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Ramirez, S., II; Schmer, M.R.; Jin, V.L.; Mitchell, R.B.; Eskridge, K.M. Near-Term Effects of Perennial Grasses on Soil Carbon and Nitrogen in Eastern Nebraska. Environments 2023, 10, 80. environments10050080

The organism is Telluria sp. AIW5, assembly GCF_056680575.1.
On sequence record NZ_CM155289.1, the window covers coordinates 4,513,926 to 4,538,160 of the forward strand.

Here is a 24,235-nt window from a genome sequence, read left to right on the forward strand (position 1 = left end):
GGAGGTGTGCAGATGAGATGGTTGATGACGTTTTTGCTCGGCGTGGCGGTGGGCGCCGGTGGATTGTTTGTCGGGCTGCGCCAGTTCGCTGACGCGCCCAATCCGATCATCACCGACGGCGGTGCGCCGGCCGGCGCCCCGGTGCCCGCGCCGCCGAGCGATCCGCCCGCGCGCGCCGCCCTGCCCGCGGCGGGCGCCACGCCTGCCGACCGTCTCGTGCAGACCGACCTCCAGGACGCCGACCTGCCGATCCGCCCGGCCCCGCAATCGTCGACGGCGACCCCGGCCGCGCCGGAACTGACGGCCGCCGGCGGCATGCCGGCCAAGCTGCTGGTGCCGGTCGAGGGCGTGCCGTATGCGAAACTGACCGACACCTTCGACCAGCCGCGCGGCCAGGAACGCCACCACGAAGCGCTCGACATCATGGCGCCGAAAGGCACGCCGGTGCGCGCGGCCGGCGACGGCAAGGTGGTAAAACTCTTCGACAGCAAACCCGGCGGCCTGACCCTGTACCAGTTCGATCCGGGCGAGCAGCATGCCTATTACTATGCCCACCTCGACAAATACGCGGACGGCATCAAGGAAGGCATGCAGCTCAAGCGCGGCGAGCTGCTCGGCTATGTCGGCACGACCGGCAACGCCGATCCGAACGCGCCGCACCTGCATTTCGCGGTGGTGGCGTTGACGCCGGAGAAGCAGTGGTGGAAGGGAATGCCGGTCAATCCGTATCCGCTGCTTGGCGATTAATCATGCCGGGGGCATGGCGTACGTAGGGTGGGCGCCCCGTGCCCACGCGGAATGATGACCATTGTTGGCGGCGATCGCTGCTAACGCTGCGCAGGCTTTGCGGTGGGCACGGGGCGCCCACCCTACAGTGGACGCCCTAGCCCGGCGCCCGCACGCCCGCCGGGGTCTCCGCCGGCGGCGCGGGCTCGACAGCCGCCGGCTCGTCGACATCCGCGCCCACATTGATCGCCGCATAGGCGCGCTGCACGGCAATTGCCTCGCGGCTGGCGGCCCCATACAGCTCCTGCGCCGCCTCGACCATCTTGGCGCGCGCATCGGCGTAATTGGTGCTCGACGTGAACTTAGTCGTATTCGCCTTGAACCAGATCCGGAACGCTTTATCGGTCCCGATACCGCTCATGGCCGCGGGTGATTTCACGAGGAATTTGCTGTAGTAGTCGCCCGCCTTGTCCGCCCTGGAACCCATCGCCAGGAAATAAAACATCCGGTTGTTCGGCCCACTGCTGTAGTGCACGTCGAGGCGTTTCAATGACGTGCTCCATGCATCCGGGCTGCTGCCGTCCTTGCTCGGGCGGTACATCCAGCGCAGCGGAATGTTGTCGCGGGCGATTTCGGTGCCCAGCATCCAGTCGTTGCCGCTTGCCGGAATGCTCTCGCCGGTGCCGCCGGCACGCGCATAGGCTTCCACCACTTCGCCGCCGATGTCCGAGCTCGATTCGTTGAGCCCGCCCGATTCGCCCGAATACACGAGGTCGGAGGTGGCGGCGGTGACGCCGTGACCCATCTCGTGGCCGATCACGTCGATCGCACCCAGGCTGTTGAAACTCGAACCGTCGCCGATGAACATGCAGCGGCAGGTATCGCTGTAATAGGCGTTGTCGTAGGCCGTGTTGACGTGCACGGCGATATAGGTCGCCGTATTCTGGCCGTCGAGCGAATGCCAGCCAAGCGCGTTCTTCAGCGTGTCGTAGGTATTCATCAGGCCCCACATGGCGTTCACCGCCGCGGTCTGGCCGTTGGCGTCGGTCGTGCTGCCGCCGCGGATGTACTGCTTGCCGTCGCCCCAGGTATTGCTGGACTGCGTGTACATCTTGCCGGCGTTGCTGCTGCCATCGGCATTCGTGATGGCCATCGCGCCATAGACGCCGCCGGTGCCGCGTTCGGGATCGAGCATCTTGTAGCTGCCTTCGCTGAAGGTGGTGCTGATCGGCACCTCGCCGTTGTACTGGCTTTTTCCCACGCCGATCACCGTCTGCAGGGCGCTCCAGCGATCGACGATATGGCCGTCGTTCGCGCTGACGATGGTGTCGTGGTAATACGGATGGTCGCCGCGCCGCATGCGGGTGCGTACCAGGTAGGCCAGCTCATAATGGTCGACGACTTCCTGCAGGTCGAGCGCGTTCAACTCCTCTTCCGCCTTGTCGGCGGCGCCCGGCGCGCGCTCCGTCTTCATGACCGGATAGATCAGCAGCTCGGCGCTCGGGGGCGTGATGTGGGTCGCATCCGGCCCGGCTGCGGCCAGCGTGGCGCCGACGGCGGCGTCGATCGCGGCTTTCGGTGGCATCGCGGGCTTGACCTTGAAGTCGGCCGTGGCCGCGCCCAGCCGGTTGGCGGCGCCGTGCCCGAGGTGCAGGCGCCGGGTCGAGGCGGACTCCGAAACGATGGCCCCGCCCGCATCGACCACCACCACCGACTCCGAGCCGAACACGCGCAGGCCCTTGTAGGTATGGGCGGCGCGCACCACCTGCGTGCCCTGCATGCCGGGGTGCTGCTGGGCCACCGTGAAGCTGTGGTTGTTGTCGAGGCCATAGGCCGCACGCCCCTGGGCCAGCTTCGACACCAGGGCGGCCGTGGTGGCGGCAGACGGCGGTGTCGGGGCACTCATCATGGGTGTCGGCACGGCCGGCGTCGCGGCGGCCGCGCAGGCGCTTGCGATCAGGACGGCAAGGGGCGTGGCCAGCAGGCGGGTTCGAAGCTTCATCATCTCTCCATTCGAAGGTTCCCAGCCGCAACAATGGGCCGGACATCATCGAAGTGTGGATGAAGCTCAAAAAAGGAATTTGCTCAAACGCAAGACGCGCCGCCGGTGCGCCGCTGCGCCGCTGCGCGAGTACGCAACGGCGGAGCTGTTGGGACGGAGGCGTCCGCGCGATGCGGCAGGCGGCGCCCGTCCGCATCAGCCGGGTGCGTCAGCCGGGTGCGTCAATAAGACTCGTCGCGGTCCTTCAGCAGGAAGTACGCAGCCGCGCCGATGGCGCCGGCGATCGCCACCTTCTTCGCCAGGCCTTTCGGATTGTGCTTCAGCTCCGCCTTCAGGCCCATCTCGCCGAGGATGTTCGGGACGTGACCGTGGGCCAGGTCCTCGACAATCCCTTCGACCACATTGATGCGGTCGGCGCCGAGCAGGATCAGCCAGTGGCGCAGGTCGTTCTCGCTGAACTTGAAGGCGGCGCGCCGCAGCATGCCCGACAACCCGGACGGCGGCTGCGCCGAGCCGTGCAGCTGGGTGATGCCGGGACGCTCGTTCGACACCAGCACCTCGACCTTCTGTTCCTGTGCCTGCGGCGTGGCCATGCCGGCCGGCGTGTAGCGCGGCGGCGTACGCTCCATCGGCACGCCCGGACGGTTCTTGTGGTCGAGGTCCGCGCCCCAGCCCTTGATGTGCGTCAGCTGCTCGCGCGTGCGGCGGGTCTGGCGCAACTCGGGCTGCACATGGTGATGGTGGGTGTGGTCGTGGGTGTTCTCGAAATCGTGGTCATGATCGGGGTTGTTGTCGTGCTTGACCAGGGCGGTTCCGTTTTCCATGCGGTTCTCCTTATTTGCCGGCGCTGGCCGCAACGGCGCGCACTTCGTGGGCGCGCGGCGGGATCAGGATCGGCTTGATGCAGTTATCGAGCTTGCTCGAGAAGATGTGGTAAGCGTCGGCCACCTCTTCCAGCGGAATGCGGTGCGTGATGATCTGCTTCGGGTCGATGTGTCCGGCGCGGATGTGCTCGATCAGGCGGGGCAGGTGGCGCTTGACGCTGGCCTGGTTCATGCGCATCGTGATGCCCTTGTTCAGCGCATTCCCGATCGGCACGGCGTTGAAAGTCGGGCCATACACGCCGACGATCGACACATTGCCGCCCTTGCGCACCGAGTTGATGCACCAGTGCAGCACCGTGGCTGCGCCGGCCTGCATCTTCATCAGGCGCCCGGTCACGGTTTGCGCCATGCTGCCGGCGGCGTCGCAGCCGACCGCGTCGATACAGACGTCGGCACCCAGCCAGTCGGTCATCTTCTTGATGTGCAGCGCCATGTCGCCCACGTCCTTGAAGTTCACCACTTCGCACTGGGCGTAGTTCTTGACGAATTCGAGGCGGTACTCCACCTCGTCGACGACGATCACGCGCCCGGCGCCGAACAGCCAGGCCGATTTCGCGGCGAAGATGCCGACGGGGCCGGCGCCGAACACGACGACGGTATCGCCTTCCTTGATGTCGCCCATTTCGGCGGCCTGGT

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Incorporating native perennial grasses adjacent to annual row crop systems managed on marginal lands can increase system resiliency by diversifying food and energy production. This study evaluated (1) soil organic C (SOC) and total N stocks (TN) under warm-season grass (WSG) monocultures and a low diversity mixture compared to an adjacent no-till continuous-corn system, and (2) WSG total above-ground biomass (AGB) in response to two levels of N fertilization from 2012 to 2017 in eastern Nebraska, USA. The WSG treatments consisted of (1) switchgrass (SWG), (2) big bluestem (BGB), and (3) low-diversity grass mixture (LDM; big bluestem, Indiangrass, and sideoat grama). Soils were sampled at fixed depth increments (0–120 cm) in the WSG plots and in the adjacent corn experiment in 2012 and 2017. Soil stocks (Mg ha-1) of SOC and TN were calculated on an equivalent soil mass (ESM) basis and compared within the three WSG treatments as well as between experiments (corn compared to the mean of all WSGs). Soil organic C and TN stocks within soil layers and cumulative stocks responded to the main effect of WSG (PWSG < 0.05) but were no different when comparing the WSGs to corn (Pexpt = NS). Both SOC/TN stocks and cumulative stocks were generally greater in the LDM compared to the BGB. Neither SOC nor TN changed over time under either the WSGs or corn. Warm-season grass AGB responded to a three-way interaction of year, N rate, and WSG (p = 0.0007). Decreases in AGB over time were significant across WSGs and N levels except for SWG at 56 kg N ha-1 and LDM at 112 kg N ha-1. Above-ground biomass was generally greater in the LDM after the first harvest year (2013). Results suggest that incorporating WSGs into marginal cropland can maintain SOC and TN stocks while providing a significant source of biomass to be used in energy production or in integrated livestock systems.